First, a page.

Entitled ‘Relations between professional medical associations and the healthcare industry, concerning scientific communication and continuing medical education – a Policy Statement from the European Society of Cardiology’, it is hoped that the document will provide physicians, industry, policymakers and NGOs (non-governmental organisations) alike with much-needed clarity on the most appropriate ways to ensure the continued provision of CME, while at the same time maintaining transparency and public confidence.
Commenting on the importance of the White Paper, ESC President, Professor Michel Komajda says: “The implementation of medical advances is only possible if they are communicated effectively, and every cardiologist has a professional and ethical duty to keep up-to-date to offer patients the best possible care based on this progress.
“Without the healthcare industry’s support for the provision of continuing medical education the onus would inevitably fall on the public sector, which is clearly not viable in light of today’s challenging economic conditions across Europe.”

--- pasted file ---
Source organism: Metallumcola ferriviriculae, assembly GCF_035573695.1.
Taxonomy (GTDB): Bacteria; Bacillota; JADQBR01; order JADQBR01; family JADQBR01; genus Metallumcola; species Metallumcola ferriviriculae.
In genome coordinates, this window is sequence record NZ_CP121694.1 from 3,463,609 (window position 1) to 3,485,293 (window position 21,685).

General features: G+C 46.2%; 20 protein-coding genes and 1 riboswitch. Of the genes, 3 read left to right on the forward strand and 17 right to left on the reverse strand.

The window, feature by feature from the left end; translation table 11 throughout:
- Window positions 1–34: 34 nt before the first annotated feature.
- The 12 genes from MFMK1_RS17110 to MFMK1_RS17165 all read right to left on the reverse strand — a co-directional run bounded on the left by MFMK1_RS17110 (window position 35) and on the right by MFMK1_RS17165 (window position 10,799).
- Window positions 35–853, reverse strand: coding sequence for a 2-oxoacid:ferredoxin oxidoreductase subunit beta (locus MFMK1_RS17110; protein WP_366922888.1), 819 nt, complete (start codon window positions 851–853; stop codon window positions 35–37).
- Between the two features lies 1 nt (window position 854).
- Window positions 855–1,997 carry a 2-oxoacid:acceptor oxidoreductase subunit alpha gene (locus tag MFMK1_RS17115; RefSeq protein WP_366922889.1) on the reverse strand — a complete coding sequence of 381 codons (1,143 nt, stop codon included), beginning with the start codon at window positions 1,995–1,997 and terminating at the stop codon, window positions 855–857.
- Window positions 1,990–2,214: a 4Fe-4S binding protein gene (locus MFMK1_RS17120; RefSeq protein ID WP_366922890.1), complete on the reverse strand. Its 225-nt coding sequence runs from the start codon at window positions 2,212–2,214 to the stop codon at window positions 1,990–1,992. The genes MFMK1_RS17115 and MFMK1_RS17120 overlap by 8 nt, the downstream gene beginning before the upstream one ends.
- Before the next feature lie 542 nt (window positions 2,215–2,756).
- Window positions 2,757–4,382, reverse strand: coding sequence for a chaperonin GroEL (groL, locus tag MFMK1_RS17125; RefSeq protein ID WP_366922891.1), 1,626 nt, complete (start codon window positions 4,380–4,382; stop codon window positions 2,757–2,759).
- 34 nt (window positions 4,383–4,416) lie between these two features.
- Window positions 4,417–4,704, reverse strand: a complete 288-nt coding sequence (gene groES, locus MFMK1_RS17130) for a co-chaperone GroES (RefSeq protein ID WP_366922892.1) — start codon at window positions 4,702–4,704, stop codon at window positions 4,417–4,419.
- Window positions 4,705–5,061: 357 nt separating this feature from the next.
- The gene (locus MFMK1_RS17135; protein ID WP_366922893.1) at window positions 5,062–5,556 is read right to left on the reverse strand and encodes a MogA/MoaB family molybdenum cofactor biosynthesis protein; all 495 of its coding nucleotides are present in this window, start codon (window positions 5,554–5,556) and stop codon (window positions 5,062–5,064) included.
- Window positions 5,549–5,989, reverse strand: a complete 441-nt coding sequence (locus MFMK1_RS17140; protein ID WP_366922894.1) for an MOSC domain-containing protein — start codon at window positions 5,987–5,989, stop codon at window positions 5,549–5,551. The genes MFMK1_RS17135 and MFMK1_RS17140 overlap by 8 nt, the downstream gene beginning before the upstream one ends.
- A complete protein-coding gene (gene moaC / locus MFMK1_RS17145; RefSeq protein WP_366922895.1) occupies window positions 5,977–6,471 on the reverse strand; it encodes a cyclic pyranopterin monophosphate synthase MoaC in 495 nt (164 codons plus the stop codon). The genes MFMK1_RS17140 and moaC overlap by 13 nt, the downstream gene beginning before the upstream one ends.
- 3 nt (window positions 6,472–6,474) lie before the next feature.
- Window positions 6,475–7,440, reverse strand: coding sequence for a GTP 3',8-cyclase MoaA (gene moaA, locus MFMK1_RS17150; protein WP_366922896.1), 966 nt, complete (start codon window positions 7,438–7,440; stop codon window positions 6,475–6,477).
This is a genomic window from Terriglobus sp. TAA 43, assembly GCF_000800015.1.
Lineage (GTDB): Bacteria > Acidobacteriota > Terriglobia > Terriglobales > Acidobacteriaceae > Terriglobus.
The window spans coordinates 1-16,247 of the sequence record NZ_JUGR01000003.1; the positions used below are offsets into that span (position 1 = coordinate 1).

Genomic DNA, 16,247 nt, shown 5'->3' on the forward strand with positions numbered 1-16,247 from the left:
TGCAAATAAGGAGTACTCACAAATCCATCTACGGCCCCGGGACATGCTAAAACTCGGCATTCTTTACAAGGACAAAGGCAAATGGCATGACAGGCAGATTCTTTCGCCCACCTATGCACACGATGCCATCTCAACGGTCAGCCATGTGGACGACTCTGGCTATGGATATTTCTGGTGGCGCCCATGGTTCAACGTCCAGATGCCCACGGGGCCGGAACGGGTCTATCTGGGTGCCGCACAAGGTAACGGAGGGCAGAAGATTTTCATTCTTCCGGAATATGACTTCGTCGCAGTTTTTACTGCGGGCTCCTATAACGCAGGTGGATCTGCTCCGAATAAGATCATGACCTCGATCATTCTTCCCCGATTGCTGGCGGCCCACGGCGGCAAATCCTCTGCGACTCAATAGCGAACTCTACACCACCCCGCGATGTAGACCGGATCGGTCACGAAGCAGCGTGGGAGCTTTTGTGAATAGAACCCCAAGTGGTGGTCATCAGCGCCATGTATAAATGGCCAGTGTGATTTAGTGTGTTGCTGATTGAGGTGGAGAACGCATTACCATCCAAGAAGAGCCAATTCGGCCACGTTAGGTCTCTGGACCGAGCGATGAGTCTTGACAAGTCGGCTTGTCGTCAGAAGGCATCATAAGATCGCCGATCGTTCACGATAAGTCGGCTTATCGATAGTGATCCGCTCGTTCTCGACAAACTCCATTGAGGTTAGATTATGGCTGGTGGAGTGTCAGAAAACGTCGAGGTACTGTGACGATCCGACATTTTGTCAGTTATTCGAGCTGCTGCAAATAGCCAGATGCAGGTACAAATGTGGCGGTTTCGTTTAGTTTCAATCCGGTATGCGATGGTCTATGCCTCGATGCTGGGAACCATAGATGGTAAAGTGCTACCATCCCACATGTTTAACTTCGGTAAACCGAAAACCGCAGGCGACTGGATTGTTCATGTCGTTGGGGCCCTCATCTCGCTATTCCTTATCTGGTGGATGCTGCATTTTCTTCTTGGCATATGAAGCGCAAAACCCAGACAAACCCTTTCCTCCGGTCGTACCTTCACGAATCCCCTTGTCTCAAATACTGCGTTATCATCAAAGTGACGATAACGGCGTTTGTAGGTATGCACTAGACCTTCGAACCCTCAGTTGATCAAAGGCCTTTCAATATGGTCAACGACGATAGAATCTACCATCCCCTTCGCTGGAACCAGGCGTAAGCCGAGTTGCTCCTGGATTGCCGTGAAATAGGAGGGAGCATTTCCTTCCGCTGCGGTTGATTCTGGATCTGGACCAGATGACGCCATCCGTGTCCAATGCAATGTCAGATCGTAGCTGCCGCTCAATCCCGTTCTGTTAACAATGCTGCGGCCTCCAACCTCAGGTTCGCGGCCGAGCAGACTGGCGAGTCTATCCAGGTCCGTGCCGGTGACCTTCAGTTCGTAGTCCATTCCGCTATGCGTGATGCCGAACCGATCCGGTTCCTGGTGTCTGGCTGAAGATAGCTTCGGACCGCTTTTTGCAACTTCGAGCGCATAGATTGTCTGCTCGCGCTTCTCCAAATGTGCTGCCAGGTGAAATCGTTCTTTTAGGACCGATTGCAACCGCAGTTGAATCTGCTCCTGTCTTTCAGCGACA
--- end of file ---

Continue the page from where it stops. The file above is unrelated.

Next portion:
Continues Prof Komajda: “Therefore, such involvement is necessary and entirely appropriate, but must take place in a principled manner, adhering to a strict code of conduct to ensure complete transparency. As a responsible and independent organisation, which draws on the collective wisdom of its members across all areas of cardiology to make considered and balanced decisions, the ESC is ideally placed to lead the development and delivery of CME in this fast moving and complex specialty and we hope our White Paper and best practice guidelines will make a significant contribution to this process.”
To receive a copy of the White Paper Executive Summary please email or contact the ESC Press Office
About the European Society of Cardiology
The European Society of Cardiology (ESC) represents more than 71,200 cardiology professionals across Europe and the Mediterranean. Its mission is to reduce the burden of cardiovascular disease in Europe.
About heart disease:
Two million people die from Coronary Heart Disease (CHD) across Europe each year:
• CHD kills 20% of men and 17% of women in Europe
• More than 1.4 million Europeans suffer from angina
• 275,000 Europeans suffer a heart attack each year.
• Globally, CHD affects 1 in 3 people and causes 17 million deaths each year.